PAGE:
Within days, I found myself feeling more vulnerable, more humble, less entitled. Unburdened of the pressure to be an authority, I felt more willing to speak from the relativeness of my own experiences. I navigated situations with fewer assumptions and fewer demands. I more often handled conflict sensitively, with kind communication. Experiences of all kinds felt fuller and more vivid.
Feeling encouraged and eager for personal growth in the pandemic winter, I sought out more queer media to learn about nonbinary and other trans identities. I found, among others, the gender-nonconforming activist Alok Vaid-Menon, whose talent for speaking the truth I found beautiful and visionary; Jeffrey Marsh, whose disarmingly radical openness I admired; and the Gender Reveal podcast, which informed me on trans issues through its in-depth interviews with trans people.
Gradually this exposure encouraged me to take categories less seriously, and to accept myself as a person whose identity is fluid and constantly evolving. I began to find the term “trans” less alien and more of a symbol of truth. I grew to feel more comfortable with the label “nonbinary” for myself.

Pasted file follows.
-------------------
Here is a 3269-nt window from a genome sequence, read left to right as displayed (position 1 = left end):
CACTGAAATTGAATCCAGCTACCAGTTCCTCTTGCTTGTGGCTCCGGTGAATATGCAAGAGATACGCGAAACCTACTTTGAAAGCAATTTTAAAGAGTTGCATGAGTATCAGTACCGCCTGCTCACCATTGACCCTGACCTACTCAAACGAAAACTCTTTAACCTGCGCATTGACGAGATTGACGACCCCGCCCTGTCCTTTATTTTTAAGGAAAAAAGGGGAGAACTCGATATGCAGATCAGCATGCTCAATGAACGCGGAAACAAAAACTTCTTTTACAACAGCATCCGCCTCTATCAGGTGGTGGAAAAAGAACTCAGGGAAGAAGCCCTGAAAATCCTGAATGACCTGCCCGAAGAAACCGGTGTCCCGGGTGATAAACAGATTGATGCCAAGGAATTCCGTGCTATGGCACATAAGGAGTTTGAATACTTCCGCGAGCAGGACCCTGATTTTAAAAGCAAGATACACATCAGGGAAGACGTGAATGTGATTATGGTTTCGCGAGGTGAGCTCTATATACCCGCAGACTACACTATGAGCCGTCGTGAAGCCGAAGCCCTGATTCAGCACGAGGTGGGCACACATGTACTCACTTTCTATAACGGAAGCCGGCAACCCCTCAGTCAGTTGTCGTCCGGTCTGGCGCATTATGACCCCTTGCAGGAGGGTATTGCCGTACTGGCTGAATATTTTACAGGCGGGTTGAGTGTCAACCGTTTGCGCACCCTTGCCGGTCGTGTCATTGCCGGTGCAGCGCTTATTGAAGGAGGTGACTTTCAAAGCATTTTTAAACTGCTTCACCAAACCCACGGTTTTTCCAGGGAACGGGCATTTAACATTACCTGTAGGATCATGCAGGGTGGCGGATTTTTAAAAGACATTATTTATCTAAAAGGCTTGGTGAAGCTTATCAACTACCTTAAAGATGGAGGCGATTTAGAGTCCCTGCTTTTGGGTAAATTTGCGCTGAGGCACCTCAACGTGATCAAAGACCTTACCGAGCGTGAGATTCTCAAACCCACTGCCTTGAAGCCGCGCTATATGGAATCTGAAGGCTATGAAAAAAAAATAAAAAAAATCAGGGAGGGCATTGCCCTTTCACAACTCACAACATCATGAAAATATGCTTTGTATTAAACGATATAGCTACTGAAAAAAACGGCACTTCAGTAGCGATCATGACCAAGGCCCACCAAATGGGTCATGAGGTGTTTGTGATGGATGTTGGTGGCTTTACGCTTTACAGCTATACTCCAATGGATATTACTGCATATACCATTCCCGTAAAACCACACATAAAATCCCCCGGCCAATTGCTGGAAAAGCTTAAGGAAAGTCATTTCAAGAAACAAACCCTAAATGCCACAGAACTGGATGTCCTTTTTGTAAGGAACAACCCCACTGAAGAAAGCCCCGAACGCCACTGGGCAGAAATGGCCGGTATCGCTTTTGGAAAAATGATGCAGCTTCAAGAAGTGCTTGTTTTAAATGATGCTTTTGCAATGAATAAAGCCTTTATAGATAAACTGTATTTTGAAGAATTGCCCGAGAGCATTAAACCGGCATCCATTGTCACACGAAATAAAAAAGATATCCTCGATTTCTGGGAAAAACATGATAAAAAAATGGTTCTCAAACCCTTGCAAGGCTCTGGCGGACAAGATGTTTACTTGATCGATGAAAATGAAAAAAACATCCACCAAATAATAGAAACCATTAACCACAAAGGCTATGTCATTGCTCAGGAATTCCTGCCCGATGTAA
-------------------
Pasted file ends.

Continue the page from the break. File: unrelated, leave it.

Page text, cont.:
This year a friend of mine described himself to me as a “rule-follower”. I could immediately relate to this label because I have had struggles with people-pleasing behavior and conflict avoidance. But if I was a rule-follower, having a queer identity gave me a new set of rules to follow, rules that were kinder, more permissive, and fewer in number. I imagined myself feeling at home as queer, more open to the life-affirming possibilities of relationships with others.